- 20% of your sourcing needs to be focused on preparing short, personalized career stories that are emailed to prospective prospects. These prospects are identified using “Clever Boolean” techniques plus the advanced search filters built into LinkedIn Recruiter. Using LinkedIn’s InMail or a tool like eGrabber for extracting email addresses, it’s simple to send emails in reasonable volumes within a hour after taking a search. This needs to be followed-up with timely and persistent phone messages from the recruiter. What’s left as a voice mail is as important as the email message.
- 60% of a company’s sourcing efforts needs to networking-based with the objective of spending more time getting pre-qualified warm referrals, rather than making endless cold calls. Most of the initial names will be generated by using LinkedIn Recruiter to search on your co-workers’ connections, and before calling, getting the co-worker to vouch for the person. This is much more proactive than waiting for a co-worker to recommend someone. But this is just the first step. Once on the phone, there’s a heck of lot of recruiting that needs to be done. Much of this involves getting the person to consider the career opportunities involved in the open position, rather than attempting to browbeat the person into hearing about your “great” job, which is no different than every other “great” job the person has heard about.
For detailed study on this sourcing Strategy , please refer the below article by Lou Adler.
According to Holland Vocational Preferences, people make career decisions by projecting self and worldly views of work over occupational titles.
John Holland developed the ‘theory of vocational choice’ which is widely accepted all over the world for career development. This theory postulates that the higher the degree of similarity between individual’s personality characteristics and occupational characteristics, higher is the probability of achievement of positive career outcomes like job satisfaction, promotion and achievement.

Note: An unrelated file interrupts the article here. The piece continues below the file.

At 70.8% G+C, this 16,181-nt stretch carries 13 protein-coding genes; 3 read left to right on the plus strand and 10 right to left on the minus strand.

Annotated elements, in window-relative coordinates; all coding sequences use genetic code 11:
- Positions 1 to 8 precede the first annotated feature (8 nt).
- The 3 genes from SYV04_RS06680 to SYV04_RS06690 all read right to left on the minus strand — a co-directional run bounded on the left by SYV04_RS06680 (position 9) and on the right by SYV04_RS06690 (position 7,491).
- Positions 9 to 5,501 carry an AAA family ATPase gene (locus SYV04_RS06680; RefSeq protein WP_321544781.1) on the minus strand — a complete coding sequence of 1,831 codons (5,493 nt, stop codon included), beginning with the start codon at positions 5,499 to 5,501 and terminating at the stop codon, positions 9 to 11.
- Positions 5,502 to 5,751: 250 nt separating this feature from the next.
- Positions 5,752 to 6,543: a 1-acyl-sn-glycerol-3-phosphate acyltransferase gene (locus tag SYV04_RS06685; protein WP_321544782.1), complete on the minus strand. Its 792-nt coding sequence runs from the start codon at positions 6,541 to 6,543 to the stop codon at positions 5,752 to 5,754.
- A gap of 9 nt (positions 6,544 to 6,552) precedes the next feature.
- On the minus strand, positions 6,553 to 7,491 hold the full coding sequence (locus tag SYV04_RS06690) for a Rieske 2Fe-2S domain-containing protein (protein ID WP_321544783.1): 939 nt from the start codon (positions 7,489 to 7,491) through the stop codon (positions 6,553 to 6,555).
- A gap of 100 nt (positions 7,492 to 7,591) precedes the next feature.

There are basic assumptions that form the basis of this theory.
1. Most people can be classified into 6 personality types: Realistic, Investigative, Artistic, Social, Enterprising or Conventional, which are summarised as RIASEC types.
2. People prefer to work in such environments which allow them to express their attitude, abilities and skills freely.
3. Individual behaviour is an outcome of his personality interacting with the environment and the characteristics of the surroundings. These outcomes can be personal competence, social behaviour, and educational behaviour and job changes.
4. Holland’s hexagonal model is to determine the congruence between a person and his occupation. A shorter distance between personality and occupation types signifies a close relationship.👇
5. This model also defines degree of consistency which a person or an environment possesses. The adjacent personality types on the hexagon are generally more compatible and have similar dispositions or job responsibilities. Opposite vertices on the hexagon indicate complementary or inconsistent personalities, and job functions which bear no correlation.
6. Some people or environments might be dominated heavily by one characteristic and hence are more clearly defined than others. On the other hand, if a persona bears similarity to several types, it is poorly defined or considered undifferentiated.
As per Holland, the RIASEC ( Refer the above image 👆) job environments are characterised as:
1. Realistic: Practical, rely on tools and hands-on training
2. Investigative: Explorative, analytical and with a scientific bent of mind
3. Artistic: Creative, imaginative and independent
4. Social: Amiable, cheerful, cooperative and supportive
5. Enterprising: favour competitive strides, are persuasive and possess leadership skills
6. Conventional: They are organised, systematic and like details.